The cash dairy markets are pretty calm right now. Downes-O’Neill Dairy economist Bill Brooks told DairyLine that the block cheese activity last week may have been from the excess production over the Labor Day holiday.
“There’s good demand for product, but not enough to push the prices higher,” he said. “As we go forward, we’ll see a little bit more milk and more milk components, and that may start our seasonal decline at some point and time in the cheese market.”
Butter has gone 12 straight sessions without having a bid left on the board. Instead of bids and a little bit of trading, we are now starting to see offers. Brooks said that’s understandable given the current price level. “Demand might pull back away from the marketplace when you get up over $2.20.”
The August milk production report came in at 2.8 percent, which is a little stronger than Brooks anticipated. “It’s always hard whenever we have the kind of weather we had across a large part of the country there in July and August to know how exactly that’s going to impact milk production,” he said.
The surprise, according to Brooks, is how we arrived at that 2.8 percent. There was a bit of decline in cow numbers in August, but many were looking for an increase in cow numbers and milk per cow to drop more than what it did. “There was a stronger than average decline in milk per cow during August, but it wasn’t enough to really knock back milk production as much as we were anticipating, he said.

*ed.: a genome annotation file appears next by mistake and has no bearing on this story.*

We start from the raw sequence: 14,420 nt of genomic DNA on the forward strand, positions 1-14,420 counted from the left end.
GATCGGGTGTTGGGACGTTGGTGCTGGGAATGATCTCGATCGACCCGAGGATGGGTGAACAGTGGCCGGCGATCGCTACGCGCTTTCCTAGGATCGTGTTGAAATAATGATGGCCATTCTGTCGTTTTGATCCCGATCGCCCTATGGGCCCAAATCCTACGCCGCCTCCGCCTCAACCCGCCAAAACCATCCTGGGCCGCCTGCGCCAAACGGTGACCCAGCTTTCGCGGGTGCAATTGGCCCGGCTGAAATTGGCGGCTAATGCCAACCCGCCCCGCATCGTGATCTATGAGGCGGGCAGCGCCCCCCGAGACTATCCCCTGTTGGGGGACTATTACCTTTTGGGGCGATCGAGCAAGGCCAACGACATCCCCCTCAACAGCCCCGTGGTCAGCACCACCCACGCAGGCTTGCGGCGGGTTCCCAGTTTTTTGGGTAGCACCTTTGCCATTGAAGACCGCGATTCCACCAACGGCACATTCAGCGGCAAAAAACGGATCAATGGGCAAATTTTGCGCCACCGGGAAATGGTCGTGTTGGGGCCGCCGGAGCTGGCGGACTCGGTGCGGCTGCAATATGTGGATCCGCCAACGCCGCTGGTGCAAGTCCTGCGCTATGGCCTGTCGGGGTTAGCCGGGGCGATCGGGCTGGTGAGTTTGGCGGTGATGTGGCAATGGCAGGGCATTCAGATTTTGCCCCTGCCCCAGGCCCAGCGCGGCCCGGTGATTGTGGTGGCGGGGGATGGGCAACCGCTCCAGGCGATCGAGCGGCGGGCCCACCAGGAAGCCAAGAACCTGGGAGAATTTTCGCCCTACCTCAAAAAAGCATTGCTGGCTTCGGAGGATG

Milk production levels may stay the same for the next few months as production levels compared to last year were down. In fact, August of 2009 was the first month that we went into the red relative to 2008. Milk Production levels were below the previous levels through January of this year.
“We are going to continue to compare ourselves weaker production the previous year, so 2 1/2 to 3 percent is probably not going to be out of the realm of possibilities through the end of this year,” Brooks concluded.